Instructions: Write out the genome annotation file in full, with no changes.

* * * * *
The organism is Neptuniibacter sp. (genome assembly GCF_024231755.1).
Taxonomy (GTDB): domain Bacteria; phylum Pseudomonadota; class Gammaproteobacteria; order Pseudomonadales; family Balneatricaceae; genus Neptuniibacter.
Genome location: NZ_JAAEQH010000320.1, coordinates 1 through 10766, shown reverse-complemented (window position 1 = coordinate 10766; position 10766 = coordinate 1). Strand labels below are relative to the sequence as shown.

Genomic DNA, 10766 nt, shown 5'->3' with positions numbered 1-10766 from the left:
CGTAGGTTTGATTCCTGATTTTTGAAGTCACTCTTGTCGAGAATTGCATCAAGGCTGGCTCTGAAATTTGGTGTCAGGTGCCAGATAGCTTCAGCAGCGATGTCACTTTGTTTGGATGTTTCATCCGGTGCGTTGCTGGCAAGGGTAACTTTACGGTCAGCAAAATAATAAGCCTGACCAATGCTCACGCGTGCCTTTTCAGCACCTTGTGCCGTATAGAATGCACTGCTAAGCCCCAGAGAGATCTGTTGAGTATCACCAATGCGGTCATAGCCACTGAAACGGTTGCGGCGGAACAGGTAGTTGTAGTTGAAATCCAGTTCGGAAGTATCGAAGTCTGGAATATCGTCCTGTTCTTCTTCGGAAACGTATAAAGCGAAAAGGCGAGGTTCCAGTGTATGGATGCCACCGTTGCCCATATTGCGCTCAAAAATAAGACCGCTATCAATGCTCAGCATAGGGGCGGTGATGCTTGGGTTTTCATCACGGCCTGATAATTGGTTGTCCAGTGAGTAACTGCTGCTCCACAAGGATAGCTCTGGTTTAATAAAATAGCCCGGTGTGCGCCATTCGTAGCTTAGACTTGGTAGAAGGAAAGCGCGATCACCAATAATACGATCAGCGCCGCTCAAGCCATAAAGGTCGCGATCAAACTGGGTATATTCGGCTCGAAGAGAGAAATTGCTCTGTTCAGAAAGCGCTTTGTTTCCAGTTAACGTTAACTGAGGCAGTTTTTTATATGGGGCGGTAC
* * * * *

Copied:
The organism is Neptuniibacter sp. (genome assembly GCF_024231755.1).
Taxonomy (GTDB): domain Bacteria; phylum Pseudomonadota; class Gammaproteobacteria; order Pseudomonadales; family Balneatricaceae; genus Neptuniibacter.
Genome location: NZ_JAAEQH010000320.1, coordinates 1 through 10766, shown reverse-complemented (window position 1 = coordinate 10766; position 10766 = coordinate 1). Strand labels below are relative to the sequence as shown.

Genomic DNA, 10766 nt, shown 5'->3' with positions numbered 1-10766 from the left:
CGTAGGTTTGATTCCTGATTTTTGAAGTCACTCTTGTCGAGAATTGCATCAAGGCTGGCTCTGAAATTTGGTGTCAGGTGCCAGATAGCTTCAGCAGCGATGTCACTTTGTTTGGATGTTTCATCCGGTGCGTTGCTGGCAAGGGTAACTTTACGGTCAGCAAAATAATAAGCCTGACCAATGCTCACGCGTGCCTTTTCAGCACCTTGTGCCGTATAGAATGCACTGCTAAGCCCCAGAGAGATCTGTTGAGTATCACCAATGCGGTCATAGCCACTGAAACGGTTGCGGCGGAACAGGTAGTTGTAGTTGAAATCCAGTTCGGAAGTATCGAAGTCTGGAATATCGTCCTGTTCTTCTTCGGAAACGTATAAAGCGAAAAGGCGAGGTTCCAGTGTATGGATGCCACCGTTGCCCATATTGCGCTCAAAAATAAGACCGCTATCAATGCTCAGCATAGGGGCGGTGATGCTTGGGTTTTCATCACGGCCTGATAATTGGTTGTCCAGTGAGTAACTGCTGCTCCACAAGGATAGCTCTGGTTTAATAAAATAGCCCGGTGTGCGCCATTCGTAGCTTAGACTTGGTAGAAGGAAAGCGCGATCACCAATAATACGATCAGCGCCGCTCAAGCCATAAAGGTCGCGATCAAACTGGGTATATTCGGCTCGAAGAGAGAAATTGCTCTGTTCAGAAAGCGCTTTGTTTCCAGTTAACGTTAACTGAGGCAGTTTTTTATATGGGGCGGTAC